A visual, periodontal, and occlusal assessment was completed. Comprehensive records were taken, including: a full-mouth series of x-rays, a complete set of photographs, diagnostic impressions, centric relation (CR) and protrusive bite records, and a preoperative facebow record to take into account the occlusal cant and facial asymmetry that is not perceived in intraoral images or study casts.76 The lab fabricated an analytic wax-up for the reconstruction of a functionally and esthetically reconstructed VDO, and then the author performed an intraoral esthetic evaluation of the wax-up using a diagnostic putty template fashioned from the wax-up to create a matrix for creating an exact replica to be used as a starting point for the provisionals (Figure 10 through Figure 13). This template was filled with a bis-GMA–based direct provisional material and seated over the isolated preexisting tooth structure. This allowed the patient to “try on” his potential new smile and helped him to envision the possibilities and have realistic expectations about what could be accomplished (Figure 14). The esthetic mock-up also served as a fixed occlusal splint for 2 to 3 months for the functional evaluation phase. The use of the provisional restorations represents an essential stage in the course of restorative treatment strategies and plays a critical role in preserving or reestablishing masticatory function, phonetics, and esthetic appearance.77 Modifications were made in his temporaries to best compensate for any asymmetry and to balance and harmonize his smile.78 His case was evaluated following the requirements for occlusal stability as outlined by Dawson,79 and adjusted the set-up to create stable stops on all teeth when in CR, anterior guidance in harmony with the movements within the envelope of function, full posterior disclusion in protrusive movement, and no posterior interferences on the working or nonworking side in canine guidance.

The first step included an appraisal of the maxillary central incisors relative to the upper lip, as would normally be done when the treatment planning sequence begins with esthetics.80 The author took the time to set up the length and horizontal edge position of the maxillary incisors in the provisional stage to evaluate the envelope of function and to evaluate the patient’s speech, especially when pronouncing the “F,” “V,” and “S” sounds.79,81,82 The author had the curvature of the lower lip be the guide for the ideal smile arc from central incisor to canine.83 The additive/reductive technique was used to balance the harmony of the buccal corridors of the patient’s smile. Because most people have some degree of asymmetry, minimizing the buccal corridor space on either side and modifying it to create the illusion of symmetry is a critical feature of smile design.84-88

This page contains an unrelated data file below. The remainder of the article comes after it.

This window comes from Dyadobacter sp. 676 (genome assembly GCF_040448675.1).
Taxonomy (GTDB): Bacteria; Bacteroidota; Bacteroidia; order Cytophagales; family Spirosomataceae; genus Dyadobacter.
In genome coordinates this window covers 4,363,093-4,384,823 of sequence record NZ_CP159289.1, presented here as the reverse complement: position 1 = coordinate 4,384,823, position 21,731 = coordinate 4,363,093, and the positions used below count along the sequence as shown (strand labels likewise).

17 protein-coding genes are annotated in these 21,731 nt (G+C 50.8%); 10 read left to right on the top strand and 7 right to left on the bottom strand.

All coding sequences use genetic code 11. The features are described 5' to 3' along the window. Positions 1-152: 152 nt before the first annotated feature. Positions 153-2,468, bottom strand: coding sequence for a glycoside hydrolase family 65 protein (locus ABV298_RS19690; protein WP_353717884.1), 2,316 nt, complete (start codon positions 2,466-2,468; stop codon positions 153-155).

With the patient’s input, the author decided to restore the severely damaged dentition with veneers and onlays on conservatively prepared teeth made from IPS e-max (Ivoclar Vivadent; www.ivoclarvivadent.us), and to bond these restorations adhesively after caries excavation and biomimetic reconstruction of deficient tooth structure. The author tried to avoid full-coverage preparations whenever possible to maintain the integrity of the remaining tooth structure; however, tooth No. 15 was treatment planned to be prepared for a full-coverage crown only because it was replacing an existing crown on a previously prepared tooth. Additionally, an implant would be placed and restored with a porcelain-fused-to-metal crown around a UCLA custom abutment in the area of tooth No. 14.

The Restorative Phase

The patient’s maxillary temporary reconstruction, based on the wax-up, was sectioned distal to tooth No. 6 so that the upper right segment could be prepared at the first visit. Bite registrations were taken so that the final restorations could be made to the new VDO. Teeth Nos. 2 and 3 were structurally compromised but restorable; teeth Nos. 4 and 5 had a lot of acid erosion, but were otherwise sound.

It was noted that the patient had a large interproximal food trap between teeth Nos. 2 and 3, which at one point had caused an abscess to develop prior to the author meeting the patient. He had seen an endodontist to drain it prior to becoming a patient in the author’s office. After removing the old failing bonded restorations and the recurrent deep caries, laser troughing of the tissue surrounding the distal margin of tooth No. 3 was performed with a soft-tissue diode laser (Figure 15 and Figure 16). Teeth Nos. 2 and 3 were prepared using a self-etching primer and adhesive system and then resin-coated with 0.5 mm of flowable composite resin (Clearfil Majesty Flow; Kuraray) around any exposed dentin, with polyethylene fibers embedded in the resin. About 1 mm of Clearfil AP-X (Kuraray) was applied because it has a modulus of elasticity similar to that of dentin and lower polymerization shrinkage. A warmed posterior composite (Clearfil Majesty Flow) was then used in appropriate small increments to elevate the deeper gingival margin.51 Deep margin elevation aims to elevate the gingival margin to a level where it can be sealed with a rubber dam during the delivery of the restoration.89 Additionally, relocating the cervical preparation supragingivally over the existing margin is a noninvasive alternative to surgical crown-lengthening in order to relocate cavity margins supragingivally.90 Teeth Nos. 2 and 3 were prepared for onlays, and teeth Nos. 4 and 5 were prepared for onlay/veneers after the palatal cusps were biomimetically reconstructed with incremental layers of bonding to reduce the cuspal strain.91 Teeth Nos. 4 and 5 had IDS after they were prepared.